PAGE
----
One thing I always think back to, two years ago when I first met Ye, he like “Yo, people are telling me you’re a genius.” He texted me this two years ago. Ye’s a genius. So it’s like two geniuses together. He did the production and picking the chants and I picked the beat. [We] joined forces. [Playboi] Carti got on it two days after Vegas. When I first heard it, I knew it was gonna be No. 1. I was like, “This is a No. 1 song.” I was telling my team that.

Let’s talk about that road to No. 1 on the Hot 100. Not much playlisting or any radio push, it was really the people. What do you remember about pushing “Carnival” to get to No. 1?

Both [Ye and I] being independent and No. 1 is crazy. It’s crazy, because people was asking me why I’m going so hard. “That’s not even your song.” I’m like, “What you mean? I’m on the song.” I feel it’s just as much my song as everyone on the song. It’s my first No. 1, Carti’s first No. 1, Ye’s first since ‘07 and Ty’s second No. 1. We really made history with one song. Largest streaming song of 2024 as of right now. That’s crazy!

Rich The Kid
Rich The Kid – credit @jesusgxrcia

Elliott Wilson said you were the luckiest dude on the planet after that. I was like, “How could you say that?” 

It’s kinda weird. I think he should’ve said something like, “Damn, we watched Rich work for so many years and grind so hard from the bottom. So many collaborations, he’s a young GOAT. Salute him!” Instead, he’s like, “He’s lucky.” What the f–k kind of s–t is that? Keep doing your thing. He too old to be hating on young guys like me. I feel like it’s more No. 1s to come. More No. 1s this year, plural.

What’s your best memories of “Carnival” rising and just traveling with Ye and the team?

We was in Milan and the energy was insane. Blow the top off the roof. After we performed, we were backstage and they’re still singing “Carnival.” Loud as f–k. I’m like, “What’s going on?” Pulling out, my car was surrounded by fans and I jumped on top of the sprinter and they started singing “Carnival” a cappella. Knowing it’s coming too. I was telling people it’s coming. I’m on the way! Y’all see my track record. Just because I was plotting for a minute doesn’t mean I wasn’t working. This album too, it’s gonna be slapping them in the face.

What did you think about Ye’s comeback?

I feel like I call myself the comeback kid. I did a comeback and Ye did a comeback. Perfect timing. We did it.

Vultures 2, is the “Motion” record with you, NBA YoungBoy and Takeoff gonna be on there? You played that for [Ye]?

Yeah, just like that. We were cooking up and working on V2 and I was like, “I think I got something.” Takeoff said something about Ye on the song.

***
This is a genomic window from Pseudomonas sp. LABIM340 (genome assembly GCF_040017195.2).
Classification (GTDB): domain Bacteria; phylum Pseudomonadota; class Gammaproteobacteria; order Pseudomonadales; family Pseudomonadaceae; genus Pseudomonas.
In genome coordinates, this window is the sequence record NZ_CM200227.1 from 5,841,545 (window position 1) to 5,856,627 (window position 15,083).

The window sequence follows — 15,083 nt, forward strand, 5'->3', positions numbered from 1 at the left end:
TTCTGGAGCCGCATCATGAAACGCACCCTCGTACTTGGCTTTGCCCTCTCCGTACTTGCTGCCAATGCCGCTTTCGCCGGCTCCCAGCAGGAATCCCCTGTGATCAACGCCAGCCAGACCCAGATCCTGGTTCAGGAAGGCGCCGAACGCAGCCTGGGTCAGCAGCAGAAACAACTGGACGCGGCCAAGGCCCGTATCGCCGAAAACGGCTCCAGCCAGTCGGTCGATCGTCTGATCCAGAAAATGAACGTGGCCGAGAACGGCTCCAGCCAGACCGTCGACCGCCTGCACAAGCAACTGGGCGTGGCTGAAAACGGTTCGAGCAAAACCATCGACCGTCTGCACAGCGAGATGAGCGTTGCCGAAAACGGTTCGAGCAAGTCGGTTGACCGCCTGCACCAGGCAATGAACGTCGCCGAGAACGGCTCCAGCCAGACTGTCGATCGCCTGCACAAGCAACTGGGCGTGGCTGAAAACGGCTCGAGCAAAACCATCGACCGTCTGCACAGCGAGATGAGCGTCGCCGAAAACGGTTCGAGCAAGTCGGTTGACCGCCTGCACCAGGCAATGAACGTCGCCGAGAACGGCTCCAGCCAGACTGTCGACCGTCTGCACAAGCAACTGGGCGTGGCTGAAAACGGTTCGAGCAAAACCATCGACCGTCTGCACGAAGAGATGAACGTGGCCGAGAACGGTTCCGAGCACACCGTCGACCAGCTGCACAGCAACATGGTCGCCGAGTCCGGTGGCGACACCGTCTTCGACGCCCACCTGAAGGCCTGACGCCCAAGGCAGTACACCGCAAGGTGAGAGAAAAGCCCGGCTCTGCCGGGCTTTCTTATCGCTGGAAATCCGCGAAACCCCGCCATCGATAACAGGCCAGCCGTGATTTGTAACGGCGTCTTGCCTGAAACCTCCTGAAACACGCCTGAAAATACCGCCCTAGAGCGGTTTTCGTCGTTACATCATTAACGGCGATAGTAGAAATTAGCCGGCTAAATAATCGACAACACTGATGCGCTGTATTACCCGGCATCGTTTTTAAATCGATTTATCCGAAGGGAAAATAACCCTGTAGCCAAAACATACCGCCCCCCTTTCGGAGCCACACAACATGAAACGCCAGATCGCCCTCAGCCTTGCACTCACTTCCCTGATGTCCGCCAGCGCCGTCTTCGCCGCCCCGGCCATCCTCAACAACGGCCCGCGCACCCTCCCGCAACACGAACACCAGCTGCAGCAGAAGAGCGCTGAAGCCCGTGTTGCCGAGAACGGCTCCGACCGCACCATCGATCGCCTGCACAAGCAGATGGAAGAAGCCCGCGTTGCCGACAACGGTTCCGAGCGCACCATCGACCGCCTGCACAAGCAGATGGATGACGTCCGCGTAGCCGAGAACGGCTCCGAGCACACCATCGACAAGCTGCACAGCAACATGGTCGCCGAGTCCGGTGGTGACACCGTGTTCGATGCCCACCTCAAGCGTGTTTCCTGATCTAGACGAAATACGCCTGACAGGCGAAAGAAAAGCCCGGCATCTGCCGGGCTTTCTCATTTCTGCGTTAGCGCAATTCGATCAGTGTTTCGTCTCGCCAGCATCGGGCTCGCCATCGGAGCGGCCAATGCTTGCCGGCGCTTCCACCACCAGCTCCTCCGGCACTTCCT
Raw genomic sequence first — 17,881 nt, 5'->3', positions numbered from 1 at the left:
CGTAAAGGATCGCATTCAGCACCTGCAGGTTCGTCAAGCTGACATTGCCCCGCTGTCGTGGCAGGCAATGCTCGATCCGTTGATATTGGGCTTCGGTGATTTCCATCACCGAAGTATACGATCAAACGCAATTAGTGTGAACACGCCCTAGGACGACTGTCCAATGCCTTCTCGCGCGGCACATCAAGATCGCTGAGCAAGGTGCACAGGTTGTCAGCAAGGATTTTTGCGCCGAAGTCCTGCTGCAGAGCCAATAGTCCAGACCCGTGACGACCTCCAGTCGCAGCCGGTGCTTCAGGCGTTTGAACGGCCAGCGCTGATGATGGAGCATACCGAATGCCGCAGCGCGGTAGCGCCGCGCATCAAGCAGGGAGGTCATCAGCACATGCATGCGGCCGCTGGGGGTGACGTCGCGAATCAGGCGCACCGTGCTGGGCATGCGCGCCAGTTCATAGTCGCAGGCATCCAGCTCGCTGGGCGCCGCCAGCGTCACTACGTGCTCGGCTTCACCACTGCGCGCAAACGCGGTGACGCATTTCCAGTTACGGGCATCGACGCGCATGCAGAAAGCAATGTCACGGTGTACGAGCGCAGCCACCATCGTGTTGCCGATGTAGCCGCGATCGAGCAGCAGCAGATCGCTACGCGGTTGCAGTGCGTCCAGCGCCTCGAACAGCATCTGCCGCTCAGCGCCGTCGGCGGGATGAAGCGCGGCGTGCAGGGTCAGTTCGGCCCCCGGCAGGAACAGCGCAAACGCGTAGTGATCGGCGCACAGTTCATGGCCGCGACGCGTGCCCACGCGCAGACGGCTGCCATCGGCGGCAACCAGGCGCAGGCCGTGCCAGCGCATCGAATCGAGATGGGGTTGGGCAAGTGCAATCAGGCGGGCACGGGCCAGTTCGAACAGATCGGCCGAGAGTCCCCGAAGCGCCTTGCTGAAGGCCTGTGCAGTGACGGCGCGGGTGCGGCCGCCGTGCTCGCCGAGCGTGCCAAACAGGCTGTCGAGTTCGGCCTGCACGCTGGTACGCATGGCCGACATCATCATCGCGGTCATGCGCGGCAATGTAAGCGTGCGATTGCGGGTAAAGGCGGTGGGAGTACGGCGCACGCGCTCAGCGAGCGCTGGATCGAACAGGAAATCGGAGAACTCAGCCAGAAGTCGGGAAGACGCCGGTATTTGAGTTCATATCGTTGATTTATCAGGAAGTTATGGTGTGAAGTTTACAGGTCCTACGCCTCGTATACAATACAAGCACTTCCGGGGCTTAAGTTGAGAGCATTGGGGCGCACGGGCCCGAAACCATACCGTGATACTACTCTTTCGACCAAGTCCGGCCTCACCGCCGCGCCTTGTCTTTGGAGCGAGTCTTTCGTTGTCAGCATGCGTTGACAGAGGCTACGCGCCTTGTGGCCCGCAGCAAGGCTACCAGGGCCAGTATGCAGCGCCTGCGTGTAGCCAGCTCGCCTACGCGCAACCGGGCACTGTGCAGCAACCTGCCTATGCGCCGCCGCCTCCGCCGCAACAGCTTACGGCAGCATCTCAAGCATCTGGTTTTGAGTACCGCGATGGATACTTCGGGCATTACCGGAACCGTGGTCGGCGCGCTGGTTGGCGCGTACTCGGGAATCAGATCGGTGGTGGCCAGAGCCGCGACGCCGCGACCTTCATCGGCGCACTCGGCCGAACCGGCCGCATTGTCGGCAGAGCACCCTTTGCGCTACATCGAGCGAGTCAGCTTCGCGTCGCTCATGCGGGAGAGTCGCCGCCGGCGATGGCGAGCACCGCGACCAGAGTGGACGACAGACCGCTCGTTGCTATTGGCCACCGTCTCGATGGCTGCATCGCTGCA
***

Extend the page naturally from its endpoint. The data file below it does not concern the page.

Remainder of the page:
What else do you got lined up for the rest of the year?

I did a full Latin project. My DJ is Dominican. We been working nonstop the last two or three years recording music with different artists and places. I say some things in Spanish. It’s a lot of the biggest Latin artists in the game on there. J. Balvin, for sure. Arcangel, Peso Pluma. Yovngchimi. I was immersing myself in the culture. It’s not like I was like, “I’m gonna do a Latin album one day.” I was tapping in with people.

What do you think about this civil war breaking out in rap right now?

I think a lot of the old heads love it. It’s competition. That’s what I been hearing from the OGs. They love the competition of it.

Do you think that’s lost with the new generation?

I don’t think it’s all the way lost. We got n—as dissing each other all the time.

Last time we spoke [in 2020], people were talking about your lost Frank Ocean collaboration. Was that actually true?

My phone somehow was uploaded with someone’s contacts. Magic contact book. I have everybody you could imagine’s phone number. Executives, artists, restaurant owners, singers, rappers.

You got Dua Lipa’s phone number?

Nah, I don’t got Dua Lipa. That’s how I got on that FaceTime with Frank Ocean. When I got the contacts I was like, “What the f–k’s going on?” I started typing in people’s names. Frank Ocean, damn! You could also go to another time I FaceTimed Ye a couple years back. It was the same way. I FaceTimed him and he picked up the phone looking like, “What the f–k is this?” I screenshotted it and posted it [to social media]. To this day, I don’t know how the contact thing happened. I had Rihanna’s number too.

Did you try hitting Rihanna up?

Yeah, this was three years ago. She didn’t pick up. I texted her saying I was trying to work… I got my first record deal off of that. When I was leaving [Quality Control], I had to pay $500,000 for the buyout, and at the time, I didn’t have $5,000. I had to make something happen, bro. I didn’t know what I was gonna do. I was like, “Let’s go to the magic contact list.” I started typing in record labels from A-Z. A lot of people didn’t answer. Then I typed in Interscope and I called every Interscope person. One person picked up and they was like, “What’s up?” I explained, “I’m Rich the Kid and I got some songs and I’m trying to get signed.” I had a project ready. He’s like, “Bet, come to Interscope this day.” Bet.

I come to Interscope and I’m playing music for somebody in the office. I played seven songs. It’s hard. Then I’m thinking the meeting’s over and someone else walk in the room like, “Hey, I’m Manny Smith.” The person I thought I was meeting wasn’t him. It was another A&R. Everything was meant to be. I played the music for Manny and he wanted to make it happen. Interscope bought me out of the deal. I was also signed to 300 Entertainment too. They bought them out. I was able to get paid from the deal. Three months later, I released “New Freezer” with Kendrick [Lamar] from this magic phone.